Run, Hide, Fight: How to Survive

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Alert. Lock down. Inform. Counter. Evacuate.


A training program that prepares you for the worst, an active shooter, but you don't just sit and watch a movie on it.

"With the online, you're not going to get the real-life situations that we put you in, the pressure and the anxiety that we put you in and how you're going to handle that situation in real life," says Vienna Police officer, Adam Jones.

Recently, I went through this training with a group of teachers in Wood County.

"They're all nervous. They're afraid. They don't know what to expect," says Wood County Schools Safety Coordinator, Don Brown.

That wasn't the case for long.

"As we progress through the class, the videos, and then we get into the scenarios, it's amazing to see them come from, "I'm not sure what to expect," to "Now, I'm taking back the situation. I'm going to be in charge. I'm not going to let the bad guy do this to us,"" says Brown

The training is different for each school.

"Every school's architecture is different. You have to be able to have a plan that's specific for you. Your classroom, your school, your exit procedures, and that follows Wood County policy as well," says Jones.

We learned how to barricade a door with every day items, what to fight with, and how to get the shooter's gun.

You can get this training online, but it doesn't do it justice.

"It's just not a paper-pencil kind of training. You need to be actively involved and experience the actual training itself because it makes you think, "What would I do in this situation?" says a Lubeck Elementary teacher, Amy Bailey.

When we left the training, the teachers had some time to reflect about how they would protect their students.

"I showed my students how to open the emergency exit window. I showed them how to pull a chair over so they could step up and be able to get out the window and made sure they knew how to do that if we needed to get out quickly," says first grade teacher at Lubeck, Alicia Dearth.

"We were definitely filled with adrenaline. It took us a while to wind down afterwards. Your mind is racing, thinking about, when I go back to work tomorrow I need to check this and can I move this shelf and cover my door and is my emergency window working properly? Do my kids know how to open it and will they know what to do?" says Bailey.

The training doesn't give you all the answers, but it can help you evaluate a situation quicker.

"I don't know what you would do if you were ever really in that situation, but I definitely have a lot of ideas of what I should do. I just hope that if I'm ever faced with that I would remember the things that the guys taught us and do what I can to keep myself and my students safe," says Dearth.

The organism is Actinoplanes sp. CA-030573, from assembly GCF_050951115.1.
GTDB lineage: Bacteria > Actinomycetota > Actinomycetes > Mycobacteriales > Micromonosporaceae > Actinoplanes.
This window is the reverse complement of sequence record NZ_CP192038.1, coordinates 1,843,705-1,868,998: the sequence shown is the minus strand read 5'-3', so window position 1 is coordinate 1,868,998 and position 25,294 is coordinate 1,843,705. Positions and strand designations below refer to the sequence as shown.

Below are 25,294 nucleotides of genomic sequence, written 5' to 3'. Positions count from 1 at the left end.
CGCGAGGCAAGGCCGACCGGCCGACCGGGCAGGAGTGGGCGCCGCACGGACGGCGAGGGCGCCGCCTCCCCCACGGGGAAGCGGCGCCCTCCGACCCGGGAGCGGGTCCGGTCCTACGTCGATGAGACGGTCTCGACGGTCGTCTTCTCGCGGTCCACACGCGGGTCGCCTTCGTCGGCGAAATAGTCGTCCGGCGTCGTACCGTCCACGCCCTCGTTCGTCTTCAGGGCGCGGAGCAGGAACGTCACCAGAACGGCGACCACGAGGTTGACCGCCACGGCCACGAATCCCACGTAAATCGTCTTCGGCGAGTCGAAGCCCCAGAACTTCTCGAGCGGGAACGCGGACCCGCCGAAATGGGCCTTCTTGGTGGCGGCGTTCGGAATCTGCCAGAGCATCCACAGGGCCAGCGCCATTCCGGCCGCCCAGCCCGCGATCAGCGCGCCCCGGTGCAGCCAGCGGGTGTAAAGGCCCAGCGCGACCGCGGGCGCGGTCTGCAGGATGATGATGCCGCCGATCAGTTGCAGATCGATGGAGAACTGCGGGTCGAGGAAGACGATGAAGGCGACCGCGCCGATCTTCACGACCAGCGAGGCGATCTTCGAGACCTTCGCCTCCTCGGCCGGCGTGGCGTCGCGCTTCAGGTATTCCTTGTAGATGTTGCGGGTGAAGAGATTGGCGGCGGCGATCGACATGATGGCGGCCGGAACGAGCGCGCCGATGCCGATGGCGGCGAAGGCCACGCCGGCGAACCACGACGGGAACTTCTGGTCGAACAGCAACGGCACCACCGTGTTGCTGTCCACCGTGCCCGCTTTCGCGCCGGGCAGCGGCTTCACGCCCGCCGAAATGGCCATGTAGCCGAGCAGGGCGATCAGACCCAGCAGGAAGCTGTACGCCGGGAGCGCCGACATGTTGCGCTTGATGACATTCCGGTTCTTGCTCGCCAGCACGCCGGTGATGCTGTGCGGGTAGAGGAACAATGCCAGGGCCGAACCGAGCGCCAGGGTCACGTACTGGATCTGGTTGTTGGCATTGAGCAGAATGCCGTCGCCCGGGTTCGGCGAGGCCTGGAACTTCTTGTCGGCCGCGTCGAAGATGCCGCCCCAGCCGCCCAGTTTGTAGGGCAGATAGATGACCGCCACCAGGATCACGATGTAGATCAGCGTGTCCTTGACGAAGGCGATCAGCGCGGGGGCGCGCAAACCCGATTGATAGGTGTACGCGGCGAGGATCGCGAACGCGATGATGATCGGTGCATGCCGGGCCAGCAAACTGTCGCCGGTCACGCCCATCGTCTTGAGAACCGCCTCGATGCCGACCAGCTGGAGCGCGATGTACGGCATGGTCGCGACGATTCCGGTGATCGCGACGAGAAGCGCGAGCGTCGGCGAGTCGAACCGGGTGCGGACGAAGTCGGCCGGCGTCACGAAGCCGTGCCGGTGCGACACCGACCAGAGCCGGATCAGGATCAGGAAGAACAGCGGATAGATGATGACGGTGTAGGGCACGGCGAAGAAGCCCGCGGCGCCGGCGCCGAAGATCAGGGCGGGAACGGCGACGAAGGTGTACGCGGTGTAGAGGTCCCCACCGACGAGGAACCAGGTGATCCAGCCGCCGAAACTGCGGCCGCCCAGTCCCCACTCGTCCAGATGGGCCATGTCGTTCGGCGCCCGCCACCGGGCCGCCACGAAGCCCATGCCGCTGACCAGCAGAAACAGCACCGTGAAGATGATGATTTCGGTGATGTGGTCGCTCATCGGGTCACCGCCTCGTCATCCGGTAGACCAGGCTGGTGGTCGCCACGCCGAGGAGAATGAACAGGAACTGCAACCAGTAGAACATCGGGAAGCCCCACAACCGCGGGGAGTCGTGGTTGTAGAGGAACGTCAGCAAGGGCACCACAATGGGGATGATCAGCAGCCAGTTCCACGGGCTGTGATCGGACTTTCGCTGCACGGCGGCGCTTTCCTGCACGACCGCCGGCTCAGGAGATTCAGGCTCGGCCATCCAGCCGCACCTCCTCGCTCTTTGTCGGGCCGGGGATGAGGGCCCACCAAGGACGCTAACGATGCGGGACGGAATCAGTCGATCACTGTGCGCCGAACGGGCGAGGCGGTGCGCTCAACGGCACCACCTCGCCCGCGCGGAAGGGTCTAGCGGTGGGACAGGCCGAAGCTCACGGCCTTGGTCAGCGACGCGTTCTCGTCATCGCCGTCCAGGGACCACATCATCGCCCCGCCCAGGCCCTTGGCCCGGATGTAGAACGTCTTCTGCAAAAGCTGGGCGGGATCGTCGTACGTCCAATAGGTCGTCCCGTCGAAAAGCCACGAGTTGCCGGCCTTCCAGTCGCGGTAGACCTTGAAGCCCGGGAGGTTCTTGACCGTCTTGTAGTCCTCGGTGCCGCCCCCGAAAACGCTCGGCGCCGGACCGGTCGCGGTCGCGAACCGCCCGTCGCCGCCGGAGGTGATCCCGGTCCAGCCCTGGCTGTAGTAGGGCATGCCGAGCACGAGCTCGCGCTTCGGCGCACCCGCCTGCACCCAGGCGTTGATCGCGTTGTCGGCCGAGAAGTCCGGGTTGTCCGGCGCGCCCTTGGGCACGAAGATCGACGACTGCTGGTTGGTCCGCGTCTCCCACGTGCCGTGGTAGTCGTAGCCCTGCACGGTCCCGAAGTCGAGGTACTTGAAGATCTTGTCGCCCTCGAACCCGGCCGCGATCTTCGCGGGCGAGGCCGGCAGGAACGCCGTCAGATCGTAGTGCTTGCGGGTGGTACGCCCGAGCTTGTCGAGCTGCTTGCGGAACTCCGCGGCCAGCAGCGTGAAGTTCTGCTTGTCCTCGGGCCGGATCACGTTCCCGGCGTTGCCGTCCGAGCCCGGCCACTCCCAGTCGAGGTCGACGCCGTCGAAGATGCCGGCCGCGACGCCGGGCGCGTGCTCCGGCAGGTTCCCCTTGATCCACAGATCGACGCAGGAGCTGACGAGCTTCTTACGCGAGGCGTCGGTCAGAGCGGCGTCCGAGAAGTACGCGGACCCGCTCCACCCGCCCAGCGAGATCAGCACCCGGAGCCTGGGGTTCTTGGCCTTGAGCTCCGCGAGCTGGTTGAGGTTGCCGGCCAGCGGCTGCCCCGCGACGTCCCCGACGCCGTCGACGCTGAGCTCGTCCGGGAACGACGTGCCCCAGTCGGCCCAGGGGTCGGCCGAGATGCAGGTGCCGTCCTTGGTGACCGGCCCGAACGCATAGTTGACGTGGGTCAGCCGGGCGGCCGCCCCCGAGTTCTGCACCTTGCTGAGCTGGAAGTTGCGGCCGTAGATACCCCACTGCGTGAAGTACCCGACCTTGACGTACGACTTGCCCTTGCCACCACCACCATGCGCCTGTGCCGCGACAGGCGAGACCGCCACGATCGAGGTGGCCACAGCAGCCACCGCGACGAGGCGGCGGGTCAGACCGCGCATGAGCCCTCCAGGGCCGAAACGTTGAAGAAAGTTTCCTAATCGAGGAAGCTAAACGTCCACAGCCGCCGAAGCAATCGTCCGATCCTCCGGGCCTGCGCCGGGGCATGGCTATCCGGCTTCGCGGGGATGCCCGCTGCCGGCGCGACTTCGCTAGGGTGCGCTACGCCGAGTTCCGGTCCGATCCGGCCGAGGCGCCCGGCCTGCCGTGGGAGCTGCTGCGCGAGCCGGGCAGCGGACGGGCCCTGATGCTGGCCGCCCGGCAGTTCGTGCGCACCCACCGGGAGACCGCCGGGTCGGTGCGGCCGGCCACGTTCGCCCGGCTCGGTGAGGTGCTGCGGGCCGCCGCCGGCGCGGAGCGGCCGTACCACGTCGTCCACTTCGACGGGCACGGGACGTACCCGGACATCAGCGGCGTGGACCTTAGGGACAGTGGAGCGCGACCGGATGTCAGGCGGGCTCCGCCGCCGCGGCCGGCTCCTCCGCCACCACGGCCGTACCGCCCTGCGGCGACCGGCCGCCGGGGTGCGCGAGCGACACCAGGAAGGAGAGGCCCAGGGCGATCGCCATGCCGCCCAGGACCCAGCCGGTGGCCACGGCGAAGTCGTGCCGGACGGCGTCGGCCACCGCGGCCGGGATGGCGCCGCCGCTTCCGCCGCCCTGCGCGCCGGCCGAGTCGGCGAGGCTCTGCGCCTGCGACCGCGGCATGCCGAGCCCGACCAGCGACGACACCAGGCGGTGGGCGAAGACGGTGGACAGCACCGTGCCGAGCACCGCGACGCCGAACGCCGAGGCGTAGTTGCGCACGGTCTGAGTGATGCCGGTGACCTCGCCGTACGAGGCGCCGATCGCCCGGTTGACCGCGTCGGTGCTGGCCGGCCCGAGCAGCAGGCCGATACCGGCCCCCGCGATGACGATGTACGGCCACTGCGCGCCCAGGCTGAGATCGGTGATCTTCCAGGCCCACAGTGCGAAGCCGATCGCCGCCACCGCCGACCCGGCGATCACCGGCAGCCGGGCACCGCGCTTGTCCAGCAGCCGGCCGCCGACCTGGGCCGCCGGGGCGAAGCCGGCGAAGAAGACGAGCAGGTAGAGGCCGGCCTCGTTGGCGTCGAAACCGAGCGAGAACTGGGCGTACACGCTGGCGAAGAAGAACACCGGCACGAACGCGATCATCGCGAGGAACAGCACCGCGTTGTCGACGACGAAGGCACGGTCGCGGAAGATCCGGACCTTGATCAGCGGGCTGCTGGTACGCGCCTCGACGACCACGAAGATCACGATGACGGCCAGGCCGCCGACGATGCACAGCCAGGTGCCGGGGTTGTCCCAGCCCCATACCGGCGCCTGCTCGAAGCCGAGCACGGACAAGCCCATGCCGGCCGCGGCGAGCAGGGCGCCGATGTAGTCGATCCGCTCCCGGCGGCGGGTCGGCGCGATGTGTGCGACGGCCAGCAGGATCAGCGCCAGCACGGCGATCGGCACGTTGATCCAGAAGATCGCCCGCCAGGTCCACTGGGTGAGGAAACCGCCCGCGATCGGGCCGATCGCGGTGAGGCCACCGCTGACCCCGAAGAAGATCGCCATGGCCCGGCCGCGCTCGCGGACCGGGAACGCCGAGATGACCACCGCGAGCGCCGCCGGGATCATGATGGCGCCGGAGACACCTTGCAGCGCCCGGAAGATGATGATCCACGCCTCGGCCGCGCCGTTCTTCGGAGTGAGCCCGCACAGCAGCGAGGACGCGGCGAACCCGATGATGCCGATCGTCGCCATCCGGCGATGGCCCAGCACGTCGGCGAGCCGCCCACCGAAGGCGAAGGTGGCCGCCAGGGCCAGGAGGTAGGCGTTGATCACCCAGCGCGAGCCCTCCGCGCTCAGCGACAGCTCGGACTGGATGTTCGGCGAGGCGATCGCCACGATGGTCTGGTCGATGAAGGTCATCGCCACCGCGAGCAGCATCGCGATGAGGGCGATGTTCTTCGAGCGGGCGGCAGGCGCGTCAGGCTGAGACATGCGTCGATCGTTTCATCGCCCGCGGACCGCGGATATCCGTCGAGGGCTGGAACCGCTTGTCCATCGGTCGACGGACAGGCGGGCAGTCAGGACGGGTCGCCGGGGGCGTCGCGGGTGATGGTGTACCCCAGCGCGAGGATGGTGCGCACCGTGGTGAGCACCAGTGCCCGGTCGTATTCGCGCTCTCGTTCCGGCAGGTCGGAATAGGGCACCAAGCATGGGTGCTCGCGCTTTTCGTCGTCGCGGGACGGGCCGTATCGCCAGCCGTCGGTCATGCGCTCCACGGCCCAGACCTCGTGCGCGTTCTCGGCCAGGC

This training doesn't only apply to schools.

"This can be used anywhere. This can be used if you were walking down the middle of the mall, or at your normal work and place of business. It doesn't necessarily have to be in the schools. A lot of the information is good for just all different sectors in life and occupations," says Brown.

We learned if we would run, hide, or fight when faced with the stress and anxiety of knowing our life is on the line.

Many of us sold ourselves short going in.

"Definitely surprised myself at what maybe I might be able to do in an emergency situation," says Dearth.

Part 2:

"Failure to react is deadly," says Chief Deputy Mark Warden of the Washington County Sheriff's Office.

We've heard of fire and tornado drills, but many people never thought our schools would have to go through active shooter drills.

It's a reality, and mandated by the state of Ohio in House Bill 178.

The Washington County Sheriff's Office executes these drills with the help of other local agencies and EMS to give schools the tools to survive these situations.

"I'm a firm believer that the training has to address multiple disciplines: the staff, the facility, the students, law enforcement who responds are actually implemented within the training and then EMS and fire will show up and conduct their triage. Then, after it's all said and done, the best part about training is you have to debrief and talk about the good, the bad and the ugly. That's what you learn," says Warden.

The situations are realistic. A real shooter is walking through the halls shooting off rounds, and students assigned injuries laying on the floor.

Those in the classroom have decisions to make.

"Lockdown and how do you lockdown? If I'm in proximity to the threat what do I do? Do I get out? How do I get out? What do I do once I'm in lockdown? Things of that nature. I think it's very important that every school receives this type of training," says Warden.

Frontier is even discussing arming its teachers on a voluntary basis to protect themselves.